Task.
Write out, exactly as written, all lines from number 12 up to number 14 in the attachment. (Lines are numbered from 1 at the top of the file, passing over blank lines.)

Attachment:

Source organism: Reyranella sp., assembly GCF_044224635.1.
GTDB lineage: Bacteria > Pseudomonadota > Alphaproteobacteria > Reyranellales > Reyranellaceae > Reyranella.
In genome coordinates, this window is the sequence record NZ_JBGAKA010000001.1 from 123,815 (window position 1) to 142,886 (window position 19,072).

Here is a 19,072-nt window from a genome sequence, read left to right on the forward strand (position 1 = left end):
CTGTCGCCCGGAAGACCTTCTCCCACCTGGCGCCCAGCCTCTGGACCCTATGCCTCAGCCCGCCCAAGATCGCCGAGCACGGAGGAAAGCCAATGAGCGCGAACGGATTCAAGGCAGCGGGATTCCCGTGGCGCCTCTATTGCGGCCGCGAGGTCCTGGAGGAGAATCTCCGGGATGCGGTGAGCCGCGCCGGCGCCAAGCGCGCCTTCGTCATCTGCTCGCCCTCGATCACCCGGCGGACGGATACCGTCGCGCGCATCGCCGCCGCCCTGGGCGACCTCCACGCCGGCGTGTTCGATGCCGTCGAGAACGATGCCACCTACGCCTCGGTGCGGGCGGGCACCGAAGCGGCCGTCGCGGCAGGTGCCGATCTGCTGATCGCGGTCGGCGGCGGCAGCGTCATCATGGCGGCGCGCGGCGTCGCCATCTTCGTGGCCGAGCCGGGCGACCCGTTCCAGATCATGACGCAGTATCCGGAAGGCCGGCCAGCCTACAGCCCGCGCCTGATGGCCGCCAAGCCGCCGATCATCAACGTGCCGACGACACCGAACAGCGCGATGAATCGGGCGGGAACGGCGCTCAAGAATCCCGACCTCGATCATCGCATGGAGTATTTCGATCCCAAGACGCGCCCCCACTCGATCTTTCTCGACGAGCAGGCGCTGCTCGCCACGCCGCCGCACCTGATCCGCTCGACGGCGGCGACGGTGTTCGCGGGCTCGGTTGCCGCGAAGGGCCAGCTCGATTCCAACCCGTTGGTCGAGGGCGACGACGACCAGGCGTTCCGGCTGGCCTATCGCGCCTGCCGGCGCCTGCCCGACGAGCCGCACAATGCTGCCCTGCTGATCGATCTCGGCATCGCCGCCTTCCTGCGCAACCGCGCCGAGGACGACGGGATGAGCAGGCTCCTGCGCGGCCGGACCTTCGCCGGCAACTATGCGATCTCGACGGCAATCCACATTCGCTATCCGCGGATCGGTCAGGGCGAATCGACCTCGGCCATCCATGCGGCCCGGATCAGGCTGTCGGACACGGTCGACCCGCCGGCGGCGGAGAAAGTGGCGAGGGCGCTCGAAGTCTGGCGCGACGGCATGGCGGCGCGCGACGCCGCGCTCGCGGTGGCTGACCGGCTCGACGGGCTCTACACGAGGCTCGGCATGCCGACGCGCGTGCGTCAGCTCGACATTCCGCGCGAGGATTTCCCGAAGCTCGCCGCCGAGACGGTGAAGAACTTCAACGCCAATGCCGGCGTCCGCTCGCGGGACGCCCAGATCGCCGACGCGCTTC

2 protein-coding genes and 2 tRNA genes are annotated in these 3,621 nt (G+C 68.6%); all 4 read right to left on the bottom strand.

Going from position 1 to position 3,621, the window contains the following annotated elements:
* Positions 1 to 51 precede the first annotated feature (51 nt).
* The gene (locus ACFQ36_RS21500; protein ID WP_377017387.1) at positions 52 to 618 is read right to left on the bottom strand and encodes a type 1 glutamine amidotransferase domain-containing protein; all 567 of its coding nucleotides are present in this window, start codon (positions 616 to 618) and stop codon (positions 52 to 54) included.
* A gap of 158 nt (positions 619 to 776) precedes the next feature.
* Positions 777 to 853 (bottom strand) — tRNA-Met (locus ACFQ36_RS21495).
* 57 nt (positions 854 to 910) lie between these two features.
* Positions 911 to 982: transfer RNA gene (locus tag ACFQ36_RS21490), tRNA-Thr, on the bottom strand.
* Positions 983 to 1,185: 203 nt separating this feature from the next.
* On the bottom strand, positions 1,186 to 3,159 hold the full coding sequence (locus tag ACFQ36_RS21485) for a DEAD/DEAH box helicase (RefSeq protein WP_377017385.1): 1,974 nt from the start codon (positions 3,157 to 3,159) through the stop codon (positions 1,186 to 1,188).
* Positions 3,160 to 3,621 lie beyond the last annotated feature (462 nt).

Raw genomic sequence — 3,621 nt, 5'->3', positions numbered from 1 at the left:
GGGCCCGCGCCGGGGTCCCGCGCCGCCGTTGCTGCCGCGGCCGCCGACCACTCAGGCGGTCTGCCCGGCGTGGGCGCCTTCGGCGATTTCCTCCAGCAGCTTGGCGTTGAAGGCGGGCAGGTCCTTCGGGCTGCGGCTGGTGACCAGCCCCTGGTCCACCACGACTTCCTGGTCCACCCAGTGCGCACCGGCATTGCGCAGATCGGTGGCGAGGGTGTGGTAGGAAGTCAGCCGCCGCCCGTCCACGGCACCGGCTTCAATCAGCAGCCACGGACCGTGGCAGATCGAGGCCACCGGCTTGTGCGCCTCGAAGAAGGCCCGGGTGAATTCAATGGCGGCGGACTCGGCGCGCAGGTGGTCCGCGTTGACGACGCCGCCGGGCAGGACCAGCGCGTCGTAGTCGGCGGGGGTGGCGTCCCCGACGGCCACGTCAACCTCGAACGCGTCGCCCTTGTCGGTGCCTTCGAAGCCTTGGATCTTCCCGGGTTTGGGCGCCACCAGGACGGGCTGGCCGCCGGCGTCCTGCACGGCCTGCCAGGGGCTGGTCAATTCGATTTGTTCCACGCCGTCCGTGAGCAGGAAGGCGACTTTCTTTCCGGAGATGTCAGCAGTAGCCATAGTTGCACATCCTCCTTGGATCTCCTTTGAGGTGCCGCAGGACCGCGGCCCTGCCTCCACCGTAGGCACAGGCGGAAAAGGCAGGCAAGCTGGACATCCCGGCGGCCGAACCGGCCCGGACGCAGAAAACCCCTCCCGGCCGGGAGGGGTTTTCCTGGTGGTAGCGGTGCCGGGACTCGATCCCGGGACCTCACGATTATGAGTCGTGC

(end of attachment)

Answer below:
* 57 nt (positions 854 to 910) lie between these two features.
* Positions 911 to 982: transfer RNA gene (locus tag ACFQ36_RS21490), tRNA-Thr, on the bottom strand.
* Positions 983 to 1,185: 203 nt separating this feature from the next.